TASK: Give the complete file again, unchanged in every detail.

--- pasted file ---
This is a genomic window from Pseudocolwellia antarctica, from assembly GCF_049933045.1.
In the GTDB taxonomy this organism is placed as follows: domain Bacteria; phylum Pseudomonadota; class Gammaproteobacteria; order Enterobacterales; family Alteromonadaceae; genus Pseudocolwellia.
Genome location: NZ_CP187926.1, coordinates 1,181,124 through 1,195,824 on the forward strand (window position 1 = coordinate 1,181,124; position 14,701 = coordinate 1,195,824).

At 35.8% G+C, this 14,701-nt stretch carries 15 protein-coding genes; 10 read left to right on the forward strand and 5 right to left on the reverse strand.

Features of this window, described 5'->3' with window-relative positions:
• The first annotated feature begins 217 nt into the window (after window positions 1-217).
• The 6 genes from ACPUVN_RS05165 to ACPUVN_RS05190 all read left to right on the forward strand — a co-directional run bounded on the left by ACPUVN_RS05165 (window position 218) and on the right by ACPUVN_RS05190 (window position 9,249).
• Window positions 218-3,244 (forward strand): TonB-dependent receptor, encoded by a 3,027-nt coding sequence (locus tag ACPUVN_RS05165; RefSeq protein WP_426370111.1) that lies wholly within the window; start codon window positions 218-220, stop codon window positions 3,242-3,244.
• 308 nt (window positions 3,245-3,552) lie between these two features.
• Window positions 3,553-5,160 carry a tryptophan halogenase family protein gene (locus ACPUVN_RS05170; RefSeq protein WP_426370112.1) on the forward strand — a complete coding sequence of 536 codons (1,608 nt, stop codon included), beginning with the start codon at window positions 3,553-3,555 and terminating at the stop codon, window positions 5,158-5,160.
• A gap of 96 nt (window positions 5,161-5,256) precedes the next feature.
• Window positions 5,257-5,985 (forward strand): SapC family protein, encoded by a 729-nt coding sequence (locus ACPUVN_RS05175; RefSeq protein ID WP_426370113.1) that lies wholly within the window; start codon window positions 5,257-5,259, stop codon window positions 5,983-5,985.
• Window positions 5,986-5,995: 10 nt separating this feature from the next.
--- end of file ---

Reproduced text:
This is a genomic window from Pseudocolwellia antarctica, from assembly GCF_049933045.1.
In the GTDB taxonomy this organism is placed as follows: domain Bacteria; phylum Pseudomonadota; class Gammaproteobacteria; order Enterobacterales; family Alteromonadaceae; genus Pseudocolwellia.
Genome location: NZ_CP187926.1, coordinates 1,181,124 through 1,195,824 on the forward strand (window position 1 = coordinate 1,181,124; position 14,701 = coordinate 1,195,824).

At 35.8% G+C, this 14,701-nt stretch carries 15 protein-coding genes; 10 read left to right on the forward strand and 5 right to left on the reverse strand.

Features of this window, described 5'->3' with window-relative positions:
• The first annotated feature begins 217 nt into the window (after window positions 1-217).
• The 6 genes from ACPUVN_RS05165 to ACPUVN_RS05190 all read left to right on the forward strand — a co-directional run bounded on the left by ACPUVN_RS05165 (window position 218) and on the right by ACPUVN_RS05190 (window position 9,249).
• Window positions 218-3,244 (forward strand): TonB-dependent receptor, encoded by a 3,027-nt coding sequence (locus tag ACPUVN_RS05165; RefSeq protein WP_426370111.1) that lies wholly within the window; start codon window positions 218-220, stop codon window positions 3,242-3,244.
• 308 nt (window positions 3,245-3,552) lie between these two features.
• Window positions 3,553-5,160 carry a tryptophan halogenase family protein gene (locus ACPUVN_RS05170; RefSeq protein WP_426370112.1) on the forward strand — a complete coding sequence of 536 codons (1,608 nt, stop codon included), beginning with the start codon at window positions 3,553-3,555 and terminating at the stop codon, window positions 5,158-5,160.
• A gap of 96 nt (window positions 5,161-5,256) precedes the next feature.
• Window positions 5,257-5,985 (forward strand): SapC family protein, encoded by a 729-nt coding sequence (locus ACPUVN_RS05175; RefSeq protein ID WP_426370113.1) that lies wholly within the window; start codon window positions 5,257-5,259, stop codon window positions 5,983-5,985.
• Window positions 5,986-5,995: 10 nt separating this feature from the next.